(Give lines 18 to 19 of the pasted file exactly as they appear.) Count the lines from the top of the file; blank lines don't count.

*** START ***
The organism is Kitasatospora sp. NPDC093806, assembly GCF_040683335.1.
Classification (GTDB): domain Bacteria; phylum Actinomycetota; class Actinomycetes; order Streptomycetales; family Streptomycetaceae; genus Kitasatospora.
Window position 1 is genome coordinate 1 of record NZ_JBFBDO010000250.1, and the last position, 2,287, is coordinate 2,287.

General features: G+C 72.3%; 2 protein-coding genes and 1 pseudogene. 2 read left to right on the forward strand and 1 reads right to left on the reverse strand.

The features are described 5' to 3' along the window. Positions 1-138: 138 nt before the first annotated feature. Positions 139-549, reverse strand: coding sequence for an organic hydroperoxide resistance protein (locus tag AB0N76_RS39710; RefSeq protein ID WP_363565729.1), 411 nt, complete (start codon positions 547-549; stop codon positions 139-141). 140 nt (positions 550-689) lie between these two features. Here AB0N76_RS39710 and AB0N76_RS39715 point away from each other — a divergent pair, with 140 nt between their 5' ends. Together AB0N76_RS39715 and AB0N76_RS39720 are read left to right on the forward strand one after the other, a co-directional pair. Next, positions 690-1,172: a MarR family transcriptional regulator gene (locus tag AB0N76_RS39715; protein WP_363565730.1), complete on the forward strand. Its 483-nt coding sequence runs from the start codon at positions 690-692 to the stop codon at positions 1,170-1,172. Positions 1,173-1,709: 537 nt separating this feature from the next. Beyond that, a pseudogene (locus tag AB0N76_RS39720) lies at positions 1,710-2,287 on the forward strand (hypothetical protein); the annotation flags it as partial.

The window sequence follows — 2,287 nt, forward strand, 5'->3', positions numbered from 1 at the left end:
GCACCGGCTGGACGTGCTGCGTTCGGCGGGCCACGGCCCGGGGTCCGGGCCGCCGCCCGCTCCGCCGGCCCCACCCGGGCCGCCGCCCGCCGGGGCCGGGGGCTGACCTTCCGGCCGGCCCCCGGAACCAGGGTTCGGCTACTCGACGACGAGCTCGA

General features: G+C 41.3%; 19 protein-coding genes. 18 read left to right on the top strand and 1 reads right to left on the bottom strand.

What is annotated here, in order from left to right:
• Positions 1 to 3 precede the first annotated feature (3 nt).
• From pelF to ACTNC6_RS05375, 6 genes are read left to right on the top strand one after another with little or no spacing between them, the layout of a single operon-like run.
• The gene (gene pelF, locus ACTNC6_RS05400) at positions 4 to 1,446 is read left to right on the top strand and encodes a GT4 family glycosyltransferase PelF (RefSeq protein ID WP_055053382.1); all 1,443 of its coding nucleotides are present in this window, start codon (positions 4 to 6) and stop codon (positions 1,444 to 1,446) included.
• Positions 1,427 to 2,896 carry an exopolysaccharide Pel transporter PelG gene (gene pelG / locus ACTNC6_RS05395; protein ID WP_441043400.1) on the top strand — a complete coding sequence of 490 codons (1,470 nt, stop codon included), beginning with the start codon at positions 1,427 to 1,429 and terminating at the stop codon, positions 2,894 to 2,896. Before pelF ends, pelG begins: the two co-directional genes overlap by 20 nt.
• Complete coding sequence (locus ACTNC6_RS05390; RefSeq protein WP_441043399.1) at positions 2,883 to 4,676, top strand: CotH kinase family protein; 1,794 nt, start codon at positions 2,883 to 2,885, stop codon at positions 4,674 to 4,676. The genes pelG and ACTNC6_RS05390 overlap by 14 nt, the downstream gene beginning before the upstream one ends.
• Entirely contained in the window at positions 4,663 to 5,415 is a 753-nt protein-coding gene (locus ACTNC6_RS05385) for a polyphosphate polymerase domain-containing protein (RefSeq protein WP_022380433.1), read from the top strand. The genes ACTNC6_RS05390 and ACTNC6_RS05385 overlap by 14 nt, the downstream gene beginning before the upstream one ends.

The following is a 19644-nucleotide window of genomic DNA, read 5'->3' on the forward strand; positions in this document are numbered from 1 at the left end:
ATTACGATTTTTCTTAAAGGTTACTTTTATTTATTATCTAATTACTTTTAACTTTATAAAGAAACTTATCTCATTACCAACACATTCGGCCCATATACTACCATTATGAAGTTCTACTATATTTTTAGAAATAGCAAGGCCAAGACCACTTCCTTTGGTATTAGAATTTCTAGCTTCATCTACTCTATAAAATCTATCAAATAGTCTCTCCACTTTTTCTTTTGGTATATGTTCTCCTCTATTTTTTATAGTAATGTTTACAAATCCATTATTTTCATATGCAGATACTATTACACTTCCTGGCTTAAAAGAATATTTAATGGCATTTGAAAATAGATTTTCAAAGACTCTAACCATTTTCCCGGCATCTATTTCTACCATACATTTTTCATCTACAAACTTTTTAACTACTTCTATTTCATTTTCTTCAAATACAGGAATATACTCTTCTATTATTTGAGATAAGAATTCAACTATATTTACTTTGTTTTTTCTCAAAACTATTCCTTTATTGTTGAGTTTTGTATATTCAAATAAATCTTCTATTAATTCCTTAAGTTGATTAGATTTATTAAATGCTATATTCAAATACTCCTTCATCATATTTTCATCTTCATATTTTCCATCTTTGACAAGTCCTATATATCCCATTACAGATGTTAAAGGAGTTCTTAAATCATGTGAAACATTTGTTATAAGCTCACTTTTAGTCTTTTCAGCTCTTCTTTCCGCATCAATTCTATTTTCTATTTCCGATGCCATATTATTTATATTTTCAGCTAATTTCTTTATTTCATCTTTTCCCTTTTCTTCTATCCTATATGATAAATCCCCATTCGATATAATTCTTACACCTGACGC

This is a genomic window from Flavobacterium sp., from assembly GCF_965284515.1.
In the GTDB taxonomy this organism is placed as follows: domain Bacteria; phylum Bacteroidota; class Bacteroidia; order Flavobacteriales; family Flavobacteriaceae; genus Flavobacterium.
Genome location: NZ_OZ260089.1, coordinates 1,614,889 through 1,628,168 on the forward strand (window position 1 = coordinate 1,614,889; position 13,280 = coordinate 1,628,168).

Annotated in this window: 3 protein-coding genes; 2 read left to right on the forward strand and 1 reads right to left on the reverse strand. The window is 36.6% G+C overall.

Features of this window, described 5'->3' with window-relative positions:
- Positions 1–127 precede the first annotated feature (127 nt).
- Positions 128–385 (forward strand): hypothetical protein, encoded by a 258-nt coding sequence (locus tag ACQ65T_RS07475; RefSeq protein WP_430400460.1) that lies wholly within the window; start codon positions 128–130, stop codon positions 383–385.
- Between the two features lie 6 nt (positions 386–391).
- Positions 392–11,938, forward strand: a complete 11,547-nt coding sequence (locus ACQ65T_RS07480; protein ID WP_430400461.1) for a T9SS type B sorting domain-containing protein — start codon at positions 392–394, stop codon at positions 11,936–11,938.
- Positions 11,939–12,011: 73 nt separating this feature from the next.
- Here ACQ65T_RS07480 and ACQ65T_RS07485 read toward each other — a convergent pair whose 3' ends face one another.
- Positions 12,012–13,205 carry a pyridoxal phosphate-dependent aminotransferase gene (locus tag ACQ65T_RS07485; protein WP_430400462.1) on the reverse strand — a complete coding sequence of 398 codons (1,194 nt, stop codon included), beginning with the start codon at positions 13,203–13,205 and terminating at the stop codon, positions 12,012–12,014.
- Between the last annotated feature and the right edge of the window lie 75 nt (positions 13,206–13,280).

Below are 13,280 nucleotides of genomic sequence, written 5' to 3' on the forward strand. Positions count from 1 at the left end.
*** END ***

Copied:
This is a genomic window from Flavobacterium sp., from assembly GCF_965284515.1.
In the GTDB taxonomy this organism is placed as follows: domain Bacteria; phylum Bacteroidota; class Bacteroidia; order Flavobacteriales; family Flavobacteriaceae; genus Flavobacterium.